Achievable work/life balance? It’s possible.

Last week I offered an idea on how to manage business development through upcoming hectic vacation times, and boy did that strike a chord! I received a bunch of responses asking for more suggestions.  And so…

This week I’m reprinting a 2011 review of Total Leadership: Be a Better Leader, Have a Richer Life by Wharton professor Stewart Friedman. This book asserts that building an integrated life calls for finding activities that will benefit more than one domain of your life (work, home, community, and self) so that you can maximize the positive effects of each action. Instead of doing one thing to serve your practice and another to serve your family, maybe there’s a way to serve both at the same time—and perhaps even your community and your self as well. It’s the soundest approach I’ve seen to living a high-performance, satisfying professional and personal life. And doesn’t that sound more achievable than work/life balance?

Book Review: 

Total Leadership: Be a Better Leader, Have a Richer Life

By Stewart D. Friedman

Spurred by conversations I’ve been having with clients recently, this month’s book review focuses on “work/life balance” or (as I prefer to call it) work/life integration.  As I’ve previously written, self-management is a critical skill for leaders.  That it’s also a challenge is reflected in the number of leaders who excel at work but have less satisfactory home lives, or those who prioritize “success” above health and suffer the consequences.

In Total Leadership: Be a Better Leader, Have a Richer Life, Stewart Friedman urges leaders to seek “four-way wins,” meaning high performance in the four domains of life: work, home, community, and self (mind, body, and spirit).  Achieving these wins creates “total leadership,” which in turns creates sustainable change to benefit the leader and the most important people around him or her.

Traditional “work/life balance” principles, which suggest that there’s one single point called balance and innumerable other points that are unbalanced.  That connotation is why I prefer the phrase integration to balance, and why I find Friedman’s approach to be so helpful.  By recognizing that our lives are more than “work” and “everything else,” Friedman opens the possibility that we don’t have to live on a see-saw.  Instead, we can find give-and-take among the domains, ideally finding activities or ways of being that serve all four.  Doesn’t that sound better than stealing time from work to serve life, or vice versa?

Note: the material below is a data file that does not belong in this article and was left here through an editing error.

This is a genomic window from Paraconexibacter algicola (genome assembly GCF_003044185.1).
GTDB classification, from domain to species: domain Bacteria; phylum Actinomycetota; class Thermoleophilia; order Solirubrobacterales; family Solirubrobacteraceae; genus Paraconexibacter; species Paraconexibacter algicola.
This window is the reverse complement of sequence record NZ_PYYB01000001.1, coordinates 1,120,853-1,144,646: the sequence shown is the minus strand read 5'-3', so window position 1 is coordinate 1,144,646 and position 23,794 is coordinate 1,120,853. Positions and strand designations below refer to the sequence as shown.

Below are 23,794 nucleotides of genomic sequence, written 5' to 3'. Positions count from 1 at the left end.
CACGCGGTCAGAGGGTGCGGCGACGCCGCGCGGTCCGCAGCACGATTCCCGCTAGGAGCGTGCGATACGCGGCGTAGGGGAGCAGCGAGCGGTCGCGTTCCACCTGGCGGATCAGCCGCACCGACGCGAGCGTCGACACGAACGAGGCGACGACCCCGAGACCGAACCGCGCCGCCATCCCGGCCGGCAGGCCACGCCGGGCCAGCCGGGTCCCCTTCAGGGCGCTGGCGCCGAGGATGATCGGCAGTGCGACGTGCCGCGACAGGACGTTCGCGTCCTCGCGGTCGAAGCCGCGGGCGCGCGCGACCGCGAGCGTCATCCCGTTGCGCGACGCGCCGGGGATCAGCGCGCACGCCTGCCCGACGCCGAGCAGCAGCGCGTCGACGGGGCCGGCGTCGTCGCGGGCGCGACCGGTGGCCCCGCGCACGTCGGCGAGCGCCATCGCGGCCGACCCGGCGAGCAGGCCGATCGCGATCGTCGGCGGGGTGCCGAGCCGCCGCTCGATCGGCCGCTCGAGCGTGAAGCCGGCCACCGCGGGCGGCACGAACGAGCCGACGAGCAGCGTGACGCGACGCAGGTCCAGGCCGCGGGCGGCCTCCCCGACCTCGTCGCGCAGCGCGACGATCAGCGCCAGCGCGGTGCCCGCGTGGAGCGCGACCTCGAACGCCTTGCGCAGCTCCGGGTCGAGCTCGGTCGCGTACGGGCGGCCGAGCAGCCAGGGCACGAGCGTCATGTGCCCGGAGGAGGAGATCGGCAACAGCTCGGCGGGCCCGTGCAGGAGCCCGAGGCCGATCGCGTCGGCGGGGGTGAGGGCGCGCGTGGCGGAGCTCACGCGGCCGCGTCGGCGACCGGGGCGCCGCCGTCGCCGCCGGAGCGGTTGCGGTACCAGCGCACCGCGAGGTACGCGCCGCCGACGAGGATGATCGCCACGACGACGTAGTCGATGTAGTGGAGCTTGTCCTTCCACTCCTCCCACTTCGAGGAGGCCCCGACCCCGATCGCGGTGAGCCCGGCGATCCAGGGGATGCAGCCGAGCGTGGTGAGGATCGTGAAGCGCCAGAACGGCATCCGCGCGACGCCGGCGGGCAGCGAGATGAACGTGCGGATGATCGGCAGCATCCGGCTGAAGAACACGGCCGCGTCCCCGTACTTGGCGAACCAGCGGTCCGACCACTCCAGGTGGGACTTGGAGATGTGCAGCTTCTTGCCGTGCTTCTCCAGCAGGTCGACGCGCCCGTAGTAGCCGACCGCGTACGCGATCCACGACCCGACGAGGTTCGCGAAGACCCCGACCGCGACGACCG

Scoring four-way wins is grounded in a clear view of what you want from and can contribute to each domain of your life, now and in the future.  Naturally, you must pay thoughtful consideration to the people who matter most to you in each domain (the “stakeholders”) and the expectations you have for one another.  Doing so raises the likelihood that you will take steps that serve not only yourself but also the stakeholders in each domain. Otherwise, you might end up with a brilliant plan that suits you perfectly but undermines or alienates colleagues, friends, and family members—or one that serves everyone in your life except yourself.

Having done this foundational work, the next step is to systematically design and implement carefully crafted experiments, doing something new for a short period to see how it affects all four domains.  If an experiment doesn’t work out, you stop or adjust, and little is lost.  If it does work out, it’s a small win; over time these add up so that your overall efforts are focused increasingly on what and who matter most.   Either way, you learn more about how to lead in all parts of your life.  The ROI that Friedman reports is truly impressive: